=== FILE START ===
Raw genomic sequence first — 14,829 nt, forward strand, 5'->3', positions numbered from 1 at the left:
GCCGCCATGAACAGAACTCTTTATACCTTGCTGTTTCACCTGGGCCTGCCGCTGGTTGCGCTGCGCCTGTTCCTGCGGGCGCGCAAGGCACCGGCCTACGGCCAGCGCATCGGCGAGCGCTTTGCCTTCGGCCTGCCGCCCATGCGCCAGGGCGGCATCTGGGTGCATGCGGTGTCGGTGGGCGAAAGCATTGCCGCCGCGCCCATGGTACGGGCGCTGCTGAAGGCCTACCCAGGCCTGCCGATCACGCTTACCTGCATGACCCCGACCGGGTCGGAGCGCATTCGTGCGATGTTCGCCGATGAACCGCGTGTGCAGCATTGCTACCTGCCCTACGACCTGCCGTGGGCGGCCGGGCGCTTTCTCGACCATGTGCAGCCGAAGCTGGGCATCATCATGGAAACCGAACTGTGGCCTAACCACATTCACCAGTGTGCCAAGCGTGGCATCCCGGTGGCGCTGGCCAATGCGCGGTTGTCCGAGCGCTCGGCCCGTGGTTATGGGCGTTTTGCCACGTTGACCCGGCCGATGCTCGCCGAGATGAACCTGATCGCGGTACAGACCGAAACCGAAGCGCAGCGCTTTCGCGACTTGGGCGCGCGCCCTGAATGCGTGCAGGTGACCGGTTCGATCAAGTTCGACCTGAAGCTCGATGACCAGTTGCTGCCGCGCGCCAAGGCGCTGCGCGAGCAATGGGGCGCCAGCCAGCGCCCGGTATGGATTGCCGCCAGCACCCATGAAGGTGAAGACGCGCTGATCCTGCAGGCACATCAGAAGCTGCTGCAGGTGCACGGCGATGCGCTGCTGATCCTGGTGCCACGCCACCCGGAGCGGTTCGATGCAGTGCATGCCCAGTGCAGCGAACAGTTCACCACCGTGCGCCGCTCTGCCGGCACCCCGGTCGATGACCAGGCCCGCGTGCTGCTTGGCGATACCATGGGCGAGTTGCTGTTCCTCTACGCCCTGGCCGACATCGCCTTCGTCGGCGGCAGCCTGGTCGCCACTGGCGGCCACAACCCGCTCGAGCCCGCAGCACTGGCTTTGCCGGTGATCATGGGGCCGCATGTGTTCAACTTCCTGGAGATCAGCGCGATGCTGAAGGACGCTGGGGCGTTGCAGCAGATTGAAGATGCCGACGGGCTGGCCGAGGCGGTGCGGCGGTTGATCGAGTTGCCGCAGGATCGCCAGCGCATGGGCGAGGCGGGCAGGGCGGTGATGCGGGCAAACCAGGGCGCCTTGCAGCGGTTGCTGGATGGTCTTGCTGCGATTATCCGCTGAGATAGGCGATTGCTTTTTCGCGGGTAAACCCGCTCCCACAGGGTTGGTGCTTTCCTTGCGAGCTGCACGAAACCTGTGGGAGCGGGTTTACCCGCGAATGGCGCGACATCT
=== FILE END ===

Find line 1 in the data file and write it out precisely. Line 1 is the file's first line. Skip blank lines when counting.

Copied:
Raw genomic sequence first — 14,829 nt, forward strand, 5'->3', positions numbered from 1 at the left: